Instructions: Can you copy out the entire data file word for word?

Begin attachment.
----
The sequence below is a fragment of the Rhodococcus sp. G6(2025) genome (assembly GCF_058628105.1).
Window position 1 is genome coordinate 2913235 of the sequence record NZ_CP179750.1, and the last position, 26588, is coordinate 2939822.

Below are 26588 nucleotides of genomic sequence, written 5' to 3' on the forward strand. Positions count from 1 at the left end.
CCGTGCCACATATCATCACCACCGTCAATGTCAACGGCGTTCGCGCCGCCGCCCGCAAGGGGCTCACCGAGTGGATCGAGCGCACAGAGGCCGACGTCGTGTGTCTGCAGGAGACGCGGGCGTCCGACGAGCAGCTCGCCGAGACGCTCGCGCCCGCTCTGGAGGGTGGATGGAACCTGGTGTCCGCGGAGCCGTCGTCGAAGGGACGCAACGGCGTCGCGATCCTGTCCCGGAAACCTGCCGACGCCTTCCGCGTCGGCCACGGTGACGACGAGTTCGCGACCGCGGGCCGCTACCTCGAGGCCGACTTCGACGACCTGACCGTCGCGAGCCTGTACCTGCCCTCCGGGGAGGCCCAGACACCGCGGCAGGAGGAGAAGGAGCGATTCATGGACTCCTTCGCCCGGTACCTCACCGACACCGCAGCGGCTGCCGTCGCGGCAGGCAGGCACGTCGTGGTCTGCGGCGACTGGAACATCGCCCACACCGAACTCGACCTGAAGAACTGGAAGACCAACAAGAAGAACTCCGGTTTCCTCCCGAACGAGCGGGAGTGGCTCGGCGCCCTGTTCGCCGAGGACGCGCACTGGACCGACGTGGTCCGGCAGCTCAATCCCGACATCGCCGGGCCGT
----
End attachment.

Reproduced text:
The sequence below is a fragment of the Rhodococcus sp. G6(2025) genome (assembly GCF_058628105.1).
Window position 1 is genome coordinate 2913235 of the sequence record NZ_CP179750.1, and the last position, 26588, is coordinate 2939822.

Below are 26588 nucleotides of genomic sequence, written 5' to 3' on the forward strand. Positions count from 1 at the left end.
CCGTGCCACATATCATCACCACCGTCAATGTCAACGGCGTTCGCGCCGCCGCCCGCAAGGGGCTCACCGAGTGGATCGAGCGCACAGAGGCCGACGTCGTGTGTCTGCAGGAGACGCGGGCGTCCGACGAGCAGCTCGCCGAGACGCTCGCGCCCGCTCTGGAGGGTGGATGGAACCTGGTGTCCGCGGAGCCGTCGTCGAAGGGACGCAACGGCGTCGCGATCCTGTCCCGGAAACCTGCCGACGCCTTCCGCGTCGGCCACGGTGACGACGAGTTCGCGACCGCGGGCCGCTACCTCGAGGCCGACTTCGACGACCTGACCGTCGCGAGCCTGTACCTGCCCTCCGGGGAGGCCCAGACACCGCGGCAGGAGGAGAAGGAGCGATTCATGGACTCCTTCGCCCGGTACCTCACCGACACCGCAGCGGCTGCCGTCGCGGCAGGCAGGCACGTCGTGGTCTGCGGCGACTGGAACATCGCCCACACCGAACTCGACCTGAAGAACTGGAAGACCAACAAGAAGAACTCCGGTTTCCTCCCGAACGAGCGGGAGTGGCTCGGCGCCCTGTTCGCCGAGGACGCGCACTGGACCGACGTGGTCCGGCAGCTCAATCCCGACATCGCCGGGCCGT